Galatians 5:1–15 (ESV)
Christ Has Set Us Free
5 For freedom Christ has set us free; stand firm therefore, and do not submit again to a yoke of slavery.
2 Look: I,
Paul, say to you that if you accept circumcision, Christ will be of no advantage to you. 3 I testify again to every man who accepts circumcision that he is obligated to keep the whole law. 4 You
are severed from Christ, you who would be justified by the law; you have fallen away from grace. 5 For through the Spirit, by faith, we ourselves eagerly wait for the hope of righteousness. 6 For
in Christ Jesus neither circumcision nor uncircumcision counts for anything, but only faith working through love.
7 You were running well. Who hindered you
from obeying the truth? 8 This persuasion is not from him who calls you. 9 A little leaven leavens the whole lump. 10 I have confidence in the Lord that you
will take no other view, and the one who is troubling you will bear the penalty, whoever he is. 11 But if I, brothers, still preach circumcision, why am I still being persecuted? In that case the offense of the cross has been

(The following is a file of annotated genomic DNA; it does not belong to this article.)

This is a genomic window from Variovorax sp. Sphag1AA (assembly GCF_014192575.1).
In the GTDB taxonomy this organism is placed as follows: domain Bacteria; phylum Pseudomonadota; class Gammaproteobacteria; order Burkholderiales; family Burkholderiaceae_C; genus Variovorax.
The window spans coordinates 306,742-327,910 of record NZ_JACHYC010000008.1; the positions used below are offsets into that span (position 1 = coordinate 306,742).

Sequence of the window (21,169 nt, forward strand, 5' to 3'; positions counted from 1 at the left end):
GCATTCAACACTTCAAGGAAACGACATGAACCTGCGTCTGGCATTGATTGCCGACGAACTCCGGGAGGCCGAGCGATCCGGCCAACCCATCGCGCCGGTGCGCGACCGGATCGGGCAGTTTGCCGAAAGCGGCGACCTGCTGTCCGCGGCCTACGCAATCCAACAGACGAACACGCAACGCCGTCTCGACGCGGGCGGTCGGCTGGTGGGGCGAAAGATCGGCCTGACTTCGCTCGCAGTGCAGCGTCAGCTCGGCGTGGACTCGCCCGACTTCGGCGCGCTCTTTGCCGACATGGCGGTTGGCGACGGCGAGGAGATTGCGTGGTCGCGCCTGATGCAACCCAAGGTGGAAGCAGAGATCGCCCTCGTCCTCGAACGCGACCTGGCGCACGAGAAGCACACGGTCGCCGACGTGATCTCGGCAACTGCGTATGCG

removed. 12 I wish those who unsettle you would emasculate themselves!
13 For you were called to freedom, brothers. Only do
not use your freedom as an opportunity for the flesh, but through love serve one another. 14 For the whole law is fulfilled in one word: “You shall love your neighbor as yourself.” 15 But
if you bite and devour one another, watch out that you are not consumed by one another.
Paul specifically argues that the acceptance of circumcision in principle violates Christian freedom and endangers a person’s
relationship to Christ. Congregational strife often arises when issues in the area of Christian freedom are elevated to the level of biblical doctrine. Christ Jesus loved us to the end so that He might lift the burden of guilt that troubles our consciences.
I pray: Lord, as we eagerly await Your coming, free us from pettiness and self-indulgence so that we may love one another. Amen.
A. Engelbrecht, The Lutheran Study Bible (St. Louis, MO: Concordia Publishing House,
Galatians 4:21–31 (ESV)
Example of Hagar and Sarah
21 Tell me, you who desire to be under the law, do you not listen to the law? 22 For it is written that Abraham had two sons, one by a slave woman and one by a free woman. 23 But
the son of the slave was born according to the flesh, while the son of the free woman was born through promise. 24 Now this may be interpreted allegorically: these women are two covenants. One is from Mount Sinai, bearing children